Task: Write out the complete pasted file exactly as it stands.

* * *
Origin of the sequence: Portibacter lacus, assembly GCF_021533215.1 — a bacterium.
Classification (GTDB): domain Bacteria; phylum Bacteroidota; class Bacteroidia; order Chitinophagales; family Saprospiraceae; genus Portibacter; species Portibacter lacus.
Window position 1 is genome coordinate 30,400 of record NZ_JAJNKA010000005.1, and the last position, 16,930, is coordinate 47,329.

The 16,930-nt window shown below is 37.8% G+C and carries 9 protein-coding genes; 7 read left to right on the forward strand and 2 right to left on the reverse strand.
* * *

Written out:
Origin of the sequence: Portibacter lacus, assembly GCF_021533215.1 — a bacterium.
Classification (GTDB): domain Bacteria; phylum Bacteroidota; class Bacteroidia; order Chitinophagales; family Saprospiraceae; genus Portibacter; species Portibacter lacus.
Window position 1 is genome coordinate 30,400 of record NZ_JAJNKA010000005.1, and the last position, 16,930, is coordinate 47,329.

The 16,930-nt window shown below is 37.8% G+C and carries 9 protein-coding genes; 7 read left to right on the forward strand and 2 right to left on the reverse strand.